Sex offenders in English county Cumbria are being let off if they say “sorry”, a report by News and Star revealed.
According to data, dozens of sexual offences committed since 2016 have been dealt with out of court using “community resolutions”.
The report stated that more than 1,000 offences of violence have been dealt with in the same way during the same time period. The community remedy is said to be used for low-level crimes committed by first-time offenders.
“Victims are given a chance to have their say on the potential punishment if police decide to deal with an offence out of court,” it added.
According to the report, the police in Cumbria have used community resolutions nearly 6,800 times since 2016.
Violence against the person was the crime the disposal was most commonly used for with 2,686 of these offences dealt with in that way.
More than 1,500 community resolutions were dealt out for thefts and more than 1,100 for criminal damage.
Community resolutions have been used for sexual offences 47 times in the last six years, with a third of those coming last year.
Other offences dealt with in this way include robbery, fraud, burglary and possession of weapons.
Explaining Cumbria Police’s use of community resolutions, Detective Superintendent Jenny Beattie said: “In certain specific circumstances, Community Resolution can be the most suitable outcome to deal with a case involving a lower-level crime.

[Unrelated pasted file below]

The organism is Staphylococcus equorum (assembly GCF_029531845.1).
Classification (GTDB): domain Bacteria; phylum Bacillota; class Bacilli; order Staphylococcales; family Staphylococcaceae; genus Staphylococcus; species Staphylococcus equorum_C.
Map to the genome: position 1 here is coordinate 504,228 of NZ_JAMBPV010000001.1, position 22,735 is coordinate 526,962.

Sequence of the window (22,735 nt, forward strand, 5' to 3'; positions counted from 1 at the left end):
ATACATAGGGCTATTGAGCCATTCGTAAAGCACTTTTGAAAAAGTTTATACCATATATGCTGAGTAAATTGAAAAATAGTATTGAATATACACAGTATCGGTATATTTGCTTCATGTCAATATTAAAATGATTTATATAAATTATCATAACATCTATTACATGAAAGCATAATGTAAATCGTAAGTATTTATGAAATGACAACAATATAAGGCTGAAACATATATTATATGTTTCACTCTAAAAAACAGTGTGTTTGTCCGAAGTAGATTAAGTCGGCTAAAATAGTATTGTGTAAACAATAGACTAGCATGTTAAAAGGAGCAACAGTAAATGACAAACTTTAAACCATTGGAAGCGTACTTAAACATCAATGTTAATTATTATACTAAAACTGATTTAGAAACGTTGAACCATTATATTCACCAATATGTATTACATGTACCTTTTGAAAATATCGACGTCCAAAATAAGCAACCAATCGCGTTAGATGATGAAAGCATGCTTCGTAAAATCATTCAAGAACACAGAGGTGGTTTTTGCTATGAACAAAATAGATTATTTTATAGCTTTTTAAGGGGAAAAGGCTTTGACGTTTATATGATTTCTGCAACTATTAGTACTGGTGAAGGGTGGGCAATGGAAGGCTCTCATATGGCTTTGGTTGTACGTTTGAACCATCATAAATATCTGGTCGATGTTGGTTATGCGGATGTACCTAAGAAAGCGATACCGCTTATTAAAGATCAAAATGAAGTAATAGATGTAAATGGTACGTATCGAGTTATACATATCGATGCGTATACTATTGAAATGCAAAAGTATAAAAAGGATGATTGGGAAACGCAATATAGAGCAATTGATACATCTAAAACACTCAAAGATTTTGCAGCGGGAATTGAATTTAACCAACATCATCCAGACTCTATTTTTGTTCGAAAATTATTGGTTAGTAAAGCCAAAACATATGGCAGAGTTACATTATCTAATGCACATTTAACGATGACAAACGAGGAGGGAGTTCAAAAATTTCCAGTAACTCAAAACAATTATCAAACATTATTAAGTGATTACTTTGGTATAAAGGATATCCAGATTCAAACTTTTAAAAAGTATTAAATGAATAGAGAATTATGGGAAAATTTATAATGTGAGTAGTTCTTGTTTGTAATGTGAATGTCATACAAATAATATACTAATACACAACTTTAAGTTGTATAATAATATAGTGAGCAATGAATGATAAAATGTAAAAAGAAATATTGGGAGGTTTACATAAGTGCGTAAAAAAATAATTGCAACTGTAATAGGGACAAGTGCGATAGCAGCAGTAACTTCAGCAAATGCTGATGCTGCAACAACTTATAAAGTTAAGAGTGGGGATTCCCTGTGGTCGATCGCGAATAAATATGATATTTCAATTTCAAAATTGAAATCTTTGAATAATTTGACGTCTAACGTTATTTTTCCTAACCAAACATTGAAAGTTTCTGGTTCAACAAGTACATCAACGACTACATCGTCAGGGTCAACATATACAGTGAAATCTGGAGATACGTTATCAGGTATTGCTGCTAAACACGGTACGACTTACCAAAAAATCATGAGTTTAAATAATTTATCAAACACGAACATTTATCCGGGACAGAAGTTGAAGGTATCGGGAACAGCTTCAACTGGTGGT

“When considering the final outcome of a crime, as well as the evidential test having to be reached, the victim’s feelings and circumstances are taken into consideration, in line with their Victims’ Code rights.
“This positive outcome can be used when the victim does not wish to go to court or when a charge is inappropriate for lower-level crimes.
“A Community Resolution provides the victim with an opportunity to have their say and be heard by the offender, in a safe and neutral environment and is evidenced as an effective way of addressing offender behaviour. Community Resolution requires the offender to face up to the consequences and impact of their actions.”
According to the report, the officer said the disposal could be an effective way to deal with crimes committed by children without criminalising them.
“Community Resolution is never a standalone action,” she added.
“Victims and offenders are both assessed for their safeguarding and welfare needs and offered professional support services in order to positively move forward.”